First-year Eagle Connor Barwin showed on Sunday that he may be the most valuable offseason addition to the team (besides Chip Kelly, of course). He notched six tackles, a sack, forced a fumble and knocked down a pass. The five-year vet is in the midst of his best year yet, and has been a valuable to key to helping the Eagles transition to a 3-4 defense.
Second-year Cornerback Brandon Boykin has been playing nicely this year. He has been able to fill in on the outside when needed, and excells on the inside. He's been a key in the Eagles secondary as he already has two forced fumbles on the year and four interceptions (including the game winning one against Washington).
The defense, which has been dabbling between 32nd and 31st in the NFL rankings, has been taking strides in the Bendability (Yards Per Point Allowed or YPPA) charts. After almost giving up a fourth-quarter comeback, the Eagles defense averaged a respectable 17.68 YPPA
It's also worth mentioning that the Eagles have one of the best punters in the league. Donnie Jones had a record-setting performance against Washington. He had six punts, placing four inside the 20 yard line. His average of 50.7 yards was the highest in Eagles history.
Chip Kelly's team did a lot of good in order to win their first home game under his leadership. He kept the up-tempo offense going most the game, but stopped passing the ball late in the third quarter. For a guy who likes to score points, it came as a surprise when Kelly opted to hand the ball off every play for the next few drives. Being up only 24 points, Kelly's decision to lean on the running game almost cost him his first home victory as the Redskins almost staged an amazing comeback.
In the end, Kelly deserves the win. Surely, the first-year coach will use the bye-week to work on his mistakes. Come next Sunday (12/1) you can expect Kelly's Eagles to keep the fast pace going all four-quarters.
Week 11 kicks off on Thursday night (8:25 PM ET, NFL Network) when the Indianapolis Colts visit the Tennessee Titans in an AFC South divisional contest. The 6-3 Colts lead the division by two games over the Titans.
Through the first 10 weeks, there are 23 teams either in or within one-and-a-half games of a playoff spot.
“It’s a long season and we’re just taking it one game at a time,” says defensive end JASON PIERRE-PAUL of the New York Giants, who have won three in a row after an 0-6 start. “We are not trying to think three games ahead. We’re just thinking about the next game. We’re taking it one game at a time.”
The Giants, who are now just a game-and-a-half out of first place in the NFC East, are only the second team in NFL history to lose its first six games and win the next three (2009 Tennessee).
As the NFL enters Week 11, seven of the eight divisions have at least one team either in or tied for first place that did not win its division in 2012.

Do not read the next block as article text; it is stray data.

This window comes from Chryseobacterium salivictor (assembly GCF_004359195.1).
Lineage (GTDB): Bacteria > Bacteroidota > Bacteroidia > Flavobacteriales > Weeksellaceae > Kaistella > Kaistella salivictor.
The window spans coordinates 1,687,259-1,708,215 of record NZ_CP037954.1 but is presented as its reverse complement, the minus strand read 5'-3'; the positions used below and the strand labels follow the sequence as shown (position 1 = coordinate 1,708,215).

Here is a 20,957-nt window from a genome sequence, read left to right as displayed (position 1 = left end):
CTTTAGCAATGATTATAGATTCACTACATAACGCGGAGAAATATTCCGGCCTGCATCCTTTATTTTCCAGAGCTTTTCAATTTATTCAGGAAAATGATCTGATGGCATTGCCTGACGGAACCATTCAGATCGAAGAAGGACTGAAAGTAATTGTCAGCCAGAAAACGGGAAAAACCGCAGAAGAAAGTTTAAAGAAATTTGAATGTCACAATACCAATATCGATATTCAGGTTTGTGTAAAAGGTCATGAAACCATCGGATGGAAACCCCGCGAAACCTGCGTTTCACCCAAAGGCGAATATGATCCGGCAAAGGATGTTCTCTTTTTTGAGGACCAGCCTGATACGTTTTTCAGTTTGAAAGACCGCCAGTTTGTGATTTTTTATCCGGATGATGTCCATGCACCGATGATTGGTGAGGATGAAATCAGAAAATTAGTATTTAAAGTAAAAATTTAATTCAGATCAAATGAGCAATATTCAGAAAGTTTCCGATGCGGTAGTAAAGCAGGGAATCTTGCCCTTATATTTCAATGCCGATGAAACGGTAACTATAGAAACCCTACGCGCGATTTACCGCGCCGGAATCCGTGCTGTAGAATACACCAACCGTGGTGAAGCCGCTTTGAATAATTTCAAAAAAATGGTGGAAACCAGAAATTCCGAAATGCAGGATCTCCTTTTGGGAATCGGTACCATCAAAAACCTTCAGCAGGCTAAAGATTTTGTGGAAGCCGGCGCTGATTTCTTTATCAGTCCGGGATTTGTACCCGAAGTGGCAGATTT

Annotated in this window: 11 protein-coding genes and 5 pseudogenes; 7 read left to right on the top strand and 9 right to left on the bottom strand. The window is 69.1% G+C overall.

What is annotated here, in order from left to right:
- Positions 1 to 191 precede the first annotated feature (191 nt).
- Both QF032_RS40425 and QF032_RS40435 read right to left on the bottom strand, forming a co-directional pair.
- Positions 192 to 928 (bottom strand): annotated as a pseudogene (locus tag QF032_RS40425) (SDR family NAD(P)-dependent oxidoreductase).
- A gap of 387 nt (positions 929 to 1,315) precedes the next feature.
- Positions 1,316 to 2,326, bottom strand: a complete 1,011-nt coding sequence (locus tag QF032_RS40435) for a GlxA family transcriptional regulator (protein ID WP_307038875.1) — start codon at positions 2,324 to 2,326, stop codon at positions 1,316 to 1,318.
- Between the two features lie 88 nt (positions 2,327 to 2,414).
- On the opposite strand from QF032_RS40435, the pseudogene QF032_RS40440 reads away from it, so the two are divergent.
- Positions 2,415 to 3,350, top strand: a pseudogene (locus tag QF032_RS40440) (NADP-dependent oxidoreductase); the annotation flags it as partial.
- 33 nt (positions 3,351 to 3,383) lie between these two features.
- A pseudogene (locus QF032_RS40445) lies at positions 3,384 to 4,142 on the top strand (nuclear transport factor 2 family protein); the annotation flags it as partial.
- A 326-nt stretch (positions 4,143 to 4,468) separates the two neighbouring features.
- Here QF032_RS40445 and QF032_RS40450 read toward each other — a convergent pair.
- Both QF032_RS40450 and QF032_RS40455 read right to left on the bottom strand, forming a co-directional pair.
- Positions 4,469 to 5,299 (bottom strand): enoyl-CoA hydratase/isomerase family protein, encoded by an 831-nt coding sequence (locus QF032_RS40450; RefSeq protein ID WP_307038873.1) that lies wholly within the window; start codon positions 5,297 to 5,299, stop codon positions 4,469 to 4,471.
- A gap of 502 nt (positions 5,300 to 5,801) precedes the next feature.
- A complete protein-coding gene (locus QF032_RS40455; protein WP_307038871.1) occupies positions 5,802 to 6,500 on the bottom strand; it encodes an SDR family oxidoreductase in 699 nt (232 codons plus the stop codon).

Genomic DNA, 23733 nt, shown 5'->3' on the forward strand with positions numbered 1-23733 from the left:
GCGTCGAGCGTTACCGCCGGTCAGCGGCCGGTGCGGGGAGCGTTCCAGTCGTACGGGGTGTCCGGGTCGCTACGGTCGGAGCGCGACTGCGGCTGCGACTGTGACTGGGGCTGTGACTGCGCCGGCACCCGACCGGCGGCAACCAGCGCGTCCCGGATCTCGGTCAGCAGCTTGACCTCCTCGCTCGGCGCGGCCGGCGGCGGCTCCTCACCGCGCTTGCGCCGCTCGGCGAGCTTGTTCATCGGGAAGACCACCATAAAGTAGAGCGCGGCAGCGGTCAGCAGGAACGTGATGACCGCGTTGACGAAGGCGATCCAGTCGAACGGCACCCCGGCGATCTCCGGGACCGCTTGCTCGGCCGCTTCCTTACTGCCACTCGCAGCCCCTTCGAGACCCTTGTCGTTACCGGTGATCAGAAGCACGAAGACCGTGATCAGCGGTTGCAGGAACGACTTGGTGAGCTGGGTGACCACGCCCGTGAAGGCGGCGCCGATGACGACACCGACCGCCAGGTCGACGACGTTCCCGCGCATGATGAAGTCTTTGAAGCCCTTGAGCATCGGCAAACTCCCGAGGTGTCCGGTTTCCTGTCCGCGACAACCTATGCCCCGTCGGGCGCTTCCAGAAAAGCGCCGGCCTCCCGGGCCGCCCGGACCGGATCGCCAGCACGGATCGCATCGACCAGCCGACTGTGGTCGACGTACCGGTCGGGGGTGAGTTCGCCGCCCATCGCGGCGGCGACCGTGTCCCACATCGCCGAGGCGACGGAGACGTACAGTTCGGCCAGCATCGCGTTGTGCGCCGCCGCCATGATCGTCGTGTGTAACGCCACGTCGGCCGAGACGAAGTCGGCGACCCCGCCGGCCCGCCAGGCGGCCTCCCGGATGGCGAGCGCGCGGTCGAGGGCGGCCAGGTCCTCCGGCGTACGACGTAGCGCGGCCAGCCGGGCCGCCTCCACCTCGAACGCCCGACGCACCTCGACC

New Orleans (7-2)
New England (7-2)
Dallas (5-5), Philadelphia (5-5)
Kansas City (9-0)
Additionally, four of the teams who are currently either in or tied for first place finished in or tied for last place in its division last season: Kansas City, New Orleans, Detroit and Philadelphia.
“Being successful in this league is dealing with adversity and bouncing back,” says Lions head coach JIM SCHWARTZ. “It’s a long season to get through. We have six wins and that’s not going to be enough. You have to go out and prepare for your next opponent.”
The week concludes with two marquee matchups. Two AFC West rivals will meet on Sunday night (NBC, 8:30 PM ET) when the 9-0 Kansas City Chiefs visit the 8-1 Denver Broncos. The teams’ combined winning percentage of .944 (17-1) is the highest in a game this late in the season since December 7, 1969 when the 11-0 Los Angeles Rams faced the 10-1 Minnesota Vikings (combined 21-1, .955 winning percentage). And on Monday night (ESPN, 8:40 PM ET), the 6-3 Carolina Panthers, winners of five in a row, will host the 7-2 New England Patriots. Some of the key games this week:
CLEVELAND BROWNS (4-5) at CINCINNATI BENGALS (6-4) (Sunday, CBS, 1:00 PM ET)
The top three teams in the AFC North are separated by just a game-and-a-half. Cincinnati sits atop the division with a 6-4 record with both Cleveland and Baltimore right behind at 4-5. The Browns will look to cut into that lead on Sunday when they visit the Bengals.
Cleveland defeated the Ravens in Week 9 and had a bye last week. In the team’s Week 9 win, quarterback JASON CAMPBELL threw three touchdown passes with a 116.6 passer rating and was named the AFC Offensive Player of the Week. The Browns, who knocked off the Bengals in Week 4, are looking to sweep the season series from Cincinnati for the first time since 2002.